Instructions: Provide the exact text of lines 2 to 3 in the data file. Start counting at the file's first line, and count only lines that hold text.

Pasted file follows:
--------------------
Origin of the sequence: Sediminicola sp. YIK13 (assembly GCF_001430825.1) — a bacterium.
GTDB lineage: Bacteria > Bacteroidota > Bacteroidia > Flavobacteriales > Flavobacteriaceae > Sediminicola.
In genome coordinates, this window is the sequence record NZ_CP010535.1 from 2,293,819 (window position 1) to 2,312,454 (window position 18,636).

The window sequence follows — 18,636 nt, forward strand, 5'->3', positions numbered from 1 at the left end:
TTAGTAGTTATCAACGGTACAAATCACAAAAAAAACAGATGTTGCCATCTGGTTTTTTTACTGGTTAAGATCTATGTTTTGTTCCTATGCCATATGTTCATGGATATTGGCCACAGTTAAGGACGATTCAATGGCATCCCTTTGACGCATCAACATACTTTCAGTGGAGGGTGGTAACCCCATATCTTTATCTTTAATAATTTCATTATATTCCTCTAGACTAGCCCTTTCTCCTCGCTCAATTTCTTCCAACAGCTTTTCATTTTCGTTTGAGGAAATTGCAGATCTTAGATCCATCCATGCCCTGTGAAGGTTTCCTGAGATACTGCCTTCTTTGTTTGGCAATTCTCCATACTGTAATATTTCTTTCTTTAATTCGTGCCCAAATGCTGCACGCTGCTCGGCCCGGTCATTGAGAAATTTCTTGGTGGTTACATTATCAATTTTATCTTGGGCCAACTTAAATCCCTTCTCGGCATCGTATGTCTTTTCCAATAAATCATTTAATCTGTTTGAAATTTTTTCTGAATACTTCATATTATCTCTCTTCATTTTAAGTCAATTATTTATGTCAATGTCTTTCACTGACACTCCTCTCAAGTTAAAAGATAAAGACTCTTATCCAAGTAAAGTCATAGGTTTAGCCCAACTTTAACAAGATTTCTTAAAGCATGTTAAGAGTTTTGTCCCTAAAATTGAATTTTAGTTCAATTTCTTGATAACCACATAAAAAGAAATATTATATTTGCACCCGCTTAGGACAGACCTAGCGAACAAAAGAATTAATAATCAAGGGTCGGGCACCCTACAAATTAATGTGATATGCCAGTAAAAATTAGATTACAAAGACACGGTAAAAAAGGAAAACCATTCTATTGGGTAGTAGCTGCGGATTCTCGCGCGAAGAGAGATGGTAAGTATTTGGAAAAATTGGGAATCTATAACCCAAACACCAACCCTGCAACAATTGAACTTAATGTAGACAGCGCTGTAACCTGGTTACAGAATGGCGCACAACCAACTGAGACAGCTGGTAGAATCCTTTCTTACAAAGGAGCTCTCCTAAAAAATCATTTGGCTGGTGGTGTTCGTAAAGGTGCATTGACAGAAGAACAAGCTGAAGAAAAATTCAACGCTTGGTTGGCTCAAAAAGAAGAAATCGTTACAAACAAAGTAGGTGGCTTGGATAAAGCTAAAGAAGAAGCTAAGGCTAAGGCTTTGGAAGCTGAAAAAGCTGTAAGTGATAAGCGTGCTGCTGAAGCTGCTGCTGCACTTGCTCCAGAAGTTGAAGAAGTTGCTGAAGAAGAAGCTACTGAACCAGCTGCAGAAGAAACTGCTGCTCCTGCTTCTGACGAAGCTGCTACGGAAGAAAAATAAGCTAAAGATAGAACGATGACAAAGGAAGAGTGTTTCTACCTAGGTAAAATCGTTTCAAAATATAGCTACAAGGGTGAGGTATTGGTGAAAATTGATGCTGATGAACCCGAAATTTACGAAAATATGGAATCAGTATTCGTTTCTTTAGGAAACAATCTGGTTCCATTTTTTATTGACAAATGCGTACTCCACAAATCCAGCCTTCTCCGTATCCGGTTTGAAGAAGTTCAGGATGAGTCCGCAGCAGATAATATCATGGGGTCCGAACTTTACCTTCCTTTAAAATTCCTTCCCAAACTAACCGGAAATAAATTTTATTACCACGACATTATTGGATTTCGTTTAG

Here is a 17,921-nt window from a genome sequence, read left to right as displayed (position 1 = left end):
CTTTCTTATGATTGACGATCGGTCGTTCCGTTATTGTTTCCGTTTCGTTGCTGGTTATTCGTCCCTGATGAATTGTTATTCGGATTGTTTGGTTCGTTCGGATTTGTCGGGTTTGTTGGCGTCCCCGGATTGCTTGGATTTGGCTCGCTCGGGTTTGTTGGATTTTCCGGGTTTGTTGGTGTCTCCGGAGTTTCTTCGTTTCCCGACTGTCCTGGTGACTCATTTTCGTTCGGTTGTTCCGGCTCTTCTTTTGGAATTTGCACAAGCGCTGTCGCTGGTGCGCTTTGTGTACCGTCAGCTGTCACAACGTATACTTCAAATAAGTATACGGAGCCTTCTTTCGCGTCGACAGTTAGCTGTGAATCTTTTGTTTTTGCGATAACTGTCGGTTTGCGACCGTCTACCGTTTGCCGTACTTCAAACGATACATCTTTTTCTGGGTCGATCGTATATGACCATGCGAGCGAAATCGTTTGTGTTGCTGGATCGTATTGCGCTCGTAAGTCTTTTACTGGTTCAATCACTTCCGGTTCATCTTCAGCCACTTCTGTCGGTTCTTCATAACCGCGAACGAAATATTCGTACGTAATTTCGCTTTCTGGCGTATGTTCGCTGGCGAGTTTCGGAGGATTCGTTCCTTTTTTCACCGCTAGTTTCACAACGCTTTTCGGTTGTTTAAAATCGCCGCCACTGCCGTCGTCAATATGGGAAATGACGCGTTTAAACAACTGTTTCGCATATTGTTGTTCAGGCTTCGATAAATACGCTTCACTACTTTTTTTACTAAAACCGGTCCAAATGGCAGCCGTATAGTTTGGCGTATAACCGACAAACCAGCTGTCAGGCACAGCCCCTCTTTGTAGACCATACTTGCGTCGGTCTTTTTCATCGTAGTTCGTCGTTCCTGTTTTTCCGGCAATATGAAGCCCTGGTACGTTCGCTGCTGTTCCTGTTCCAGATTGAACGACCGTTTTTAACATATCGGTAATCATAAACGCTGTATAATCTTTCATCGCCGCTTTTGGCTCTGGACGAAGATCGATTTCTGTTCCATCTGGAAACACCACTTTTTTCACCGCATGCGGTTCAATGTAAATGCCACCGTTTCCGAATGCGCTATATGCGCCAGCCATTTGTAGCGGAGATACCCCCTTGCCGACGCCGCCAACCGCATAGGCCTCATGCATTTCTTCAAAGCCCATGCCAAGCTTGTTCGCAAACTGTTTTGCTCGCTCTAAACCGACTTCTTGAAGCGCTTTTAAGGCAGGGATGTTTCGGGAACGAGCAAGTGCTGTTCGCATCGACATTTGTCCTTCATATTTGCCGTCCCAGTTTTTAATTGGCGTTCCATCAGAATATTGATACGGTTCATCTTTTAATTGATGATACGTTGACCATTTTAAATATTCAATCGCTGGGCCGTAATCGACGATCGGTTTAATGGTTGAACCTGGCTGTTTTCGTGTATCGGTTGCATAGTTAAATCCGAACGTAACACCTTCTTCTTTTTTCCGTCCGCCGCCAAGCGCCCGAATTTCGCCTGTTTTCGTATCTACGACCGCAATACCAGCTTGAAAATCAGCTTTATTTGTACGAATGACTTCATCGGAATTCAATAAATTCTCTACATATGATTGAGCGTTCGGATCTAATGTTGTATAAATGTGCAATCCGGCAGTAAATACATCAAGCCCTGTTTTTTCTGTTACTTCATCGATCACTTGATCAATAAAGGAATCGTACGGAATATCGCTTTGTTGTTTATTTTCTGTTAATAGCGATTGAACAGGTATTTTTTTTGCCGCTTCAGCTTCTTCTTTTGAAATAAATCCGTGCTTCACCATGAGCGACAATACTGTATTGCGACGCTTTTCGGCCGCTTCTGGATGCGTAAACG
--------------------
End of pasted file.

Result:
GTDB lineage: Bacteria > Bacteroidota > Bacteroidia > Flavobacteriales > Flavobacteriaceae > Sediminicola.
In genome coordinates, this window is the sequence record NZ_CP010535.1 from 2,293,819 (window position 1) to 2,312,454 (window position 18,636).